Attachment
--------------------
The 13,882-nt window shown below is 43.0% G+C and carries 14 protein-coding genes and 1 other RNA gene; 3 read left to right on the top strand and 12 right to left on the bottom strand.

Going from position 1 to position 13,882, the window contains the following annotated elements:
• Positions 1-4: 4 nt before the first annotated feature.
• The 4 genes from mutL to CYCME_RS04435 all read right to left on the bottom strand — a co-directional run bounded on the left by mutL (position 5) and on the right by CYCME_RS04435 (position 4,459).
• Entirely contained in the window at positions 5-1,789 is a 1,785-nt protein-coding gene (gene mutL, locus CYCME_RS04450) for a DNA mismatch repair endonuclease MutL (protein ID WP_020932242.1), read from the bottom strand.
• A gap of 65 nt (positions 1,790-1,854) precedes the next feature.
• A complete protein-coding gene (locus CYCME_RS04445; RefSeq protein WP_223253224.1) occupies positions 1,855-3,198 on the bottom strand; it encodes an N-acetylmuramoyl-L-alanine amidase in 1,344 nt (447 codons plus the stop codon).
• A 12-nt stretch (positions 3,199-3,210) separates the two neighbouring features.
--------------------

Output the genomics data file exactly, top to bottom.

The 13,882-nt window shown below is 43.0% G+C and carries 14 protein-coding genes and 1 other RNA gene; 3 read left to right on the top strand and 12 right to left on the bottom strand.

Going from position 1 to position 13,882, the window contains the following annotated elements:
• Positions 1-4: 4 nt before the first annotated feature.
• The 4 genes from mutL to CYCME_RS04435 all read right to left on the bottom strand — a co-directional run bounded on the left by mutL (position 5) and on the right by CYCME_RS04435 (position 4,459).
• Entirely contained in the window at positions 5-1,789 is a 1,785-nt protein-coding gene (gene mutL, locus CYCME_RS04450) for a DNA mismatch repair endonuclease MutL (protein ID WP_020932242.1), read from the bottom strand.
• A gap of 65 nt (positions 1,790-1,854) precedes the next feature.
• A complete protein-coding gene (locus CYCME_RS04445; RefSeq protein WP_223253224.1) occupies positions 1,855-3,198 on the bottom strand; it encodes an N-acetylmuramoyl-L-alanine amidase in 1,344 nt (447 codons plus the stop codon).
• A 12-nt stretch (positions 3,199-3,210) separates the two neighbouring features.